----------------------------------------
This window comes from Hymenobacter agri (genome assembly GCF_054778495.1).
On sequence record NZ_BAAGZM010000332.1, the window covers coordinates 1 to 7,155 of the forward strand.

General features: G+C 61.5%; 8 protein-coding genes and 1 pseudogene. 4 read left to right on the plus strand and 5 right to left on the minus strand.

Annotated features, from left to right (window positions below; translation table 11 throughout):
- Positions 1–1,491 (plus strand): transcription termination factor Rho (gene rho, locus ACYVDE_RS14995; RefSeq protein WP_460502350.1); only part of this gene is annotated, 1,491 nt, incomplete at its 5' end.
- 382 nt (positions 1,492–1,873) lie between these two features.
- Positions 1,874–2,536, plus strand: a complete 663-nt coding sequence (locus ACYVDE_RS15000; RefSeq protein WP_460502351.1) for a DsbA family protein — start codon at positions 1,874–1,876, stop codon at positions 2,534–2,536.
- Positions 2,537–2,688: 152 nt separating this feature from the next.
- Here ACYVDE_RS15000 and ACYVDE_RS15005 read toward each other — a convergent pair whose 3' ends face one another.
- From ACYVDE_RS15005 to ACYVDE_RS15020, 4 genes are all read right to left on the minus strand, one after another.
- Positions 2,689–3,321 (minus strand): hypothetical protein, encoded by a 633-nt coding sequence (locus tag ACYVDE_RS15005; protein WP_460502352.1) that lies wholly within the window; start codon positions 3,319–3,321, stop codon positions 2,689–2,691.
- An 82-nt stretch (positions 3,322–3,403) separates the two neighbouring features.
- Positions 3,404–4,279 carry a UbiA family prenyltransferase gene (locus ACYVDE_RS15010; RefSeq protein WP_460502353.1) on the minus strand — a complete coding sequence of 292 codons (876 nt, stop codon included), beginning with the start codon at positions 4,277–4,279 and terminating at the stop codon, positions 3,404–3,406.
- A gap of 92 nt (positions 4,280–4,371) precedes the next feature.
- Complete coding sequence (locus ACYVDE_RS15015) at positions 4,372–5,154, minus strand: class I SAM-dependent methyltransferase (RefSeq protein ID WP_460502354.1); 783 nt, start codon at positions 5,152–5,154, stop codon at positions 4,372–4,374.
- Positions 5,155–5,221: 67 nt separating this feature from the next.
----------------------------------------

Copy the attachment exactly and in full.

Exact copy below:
This window comes from Hymenobacter agri (genome assembly GCF_054778495.1).
On sequence record NZ_BAAGZM010000332.1, the window covers coordinates 1 to 7,155 of the forward strand.

General features: G+C 61.5%; 8 protein-coding genes and 1 pseudogene. 4 read left to right on the plus strand and 5 right to left on the minus strand.

Annotated features, from left to right (window positions below; translation table 11 throughout):
- Positions 1–1,491 (plus strand): transcription termination factor Rho (gene rho, locus ACYVDE_RS14995; RefSeq protein WP_460502350.1); only part of this gene is annotated, 1,491 nt, incomplete at its 5' end.
- 382 nt (positions 1,492–1,873) lie between these two features.
- Positions 1,874–2,536, plus strand: a complete 663-nt coding sequence (locus ACYVDE_RS15000; RefSeq protein WP_460502351.1) for a DsbA family protein — start codon at positions 1,874–1,876, stop codon at positions 2,534–2,536.
- Positions 2,537–2,688: 152 nt separating this feature from the next.
- Here ACYVDE_RS15000 and ACYVDE_RS15005 read toward each other — a convergent pair whose 3' ends face one another.
- From ACYVDE_RS15005 to ACYVDE_RS15020, 4 genes are all read right to left on the minus strand, one after another.
- Positions 2,689–3,321 (minus strand): hypothetical protein, encoded by a 633-nt coding sequence (locus tag ACYVDE_RS15005; protein WP_460502352.1) that lies wholly within the window; start codon positions 3,319–3,321, stop codon positions 2,689–2,691.
- An 82-nt stretch (positions 3,322–3,403) separates the two neighbouring features.
- Positions 3,404–4,279 carry a UbiA family prenyltransferase gene (locus ACYVDE_RS15010; RefSeq protein WP_460502353.1) on the minus strand — a complete coding sequence of 292 codons (876 nt, stop codon included), beginning with the start codon at positions 4,277–4,279 and terminating at the stop codon, positions 3,404–3,406.
- A gap of 92 nt (positions 4,280–4,371) precedes the next feature.
- Complete coding sequence (locus ACYVDE_RS15015) at positions 4,372–5,154, minus strand: class I SAM-dependent methyltransferase (RefSeq protein ID WP_460502354.1); 783 nt, start codon at positions 5,152–5,154, stop codon at positions 4,372–4,374.
- Positions 5,155–5,221: 67 nt separating this feature from the next.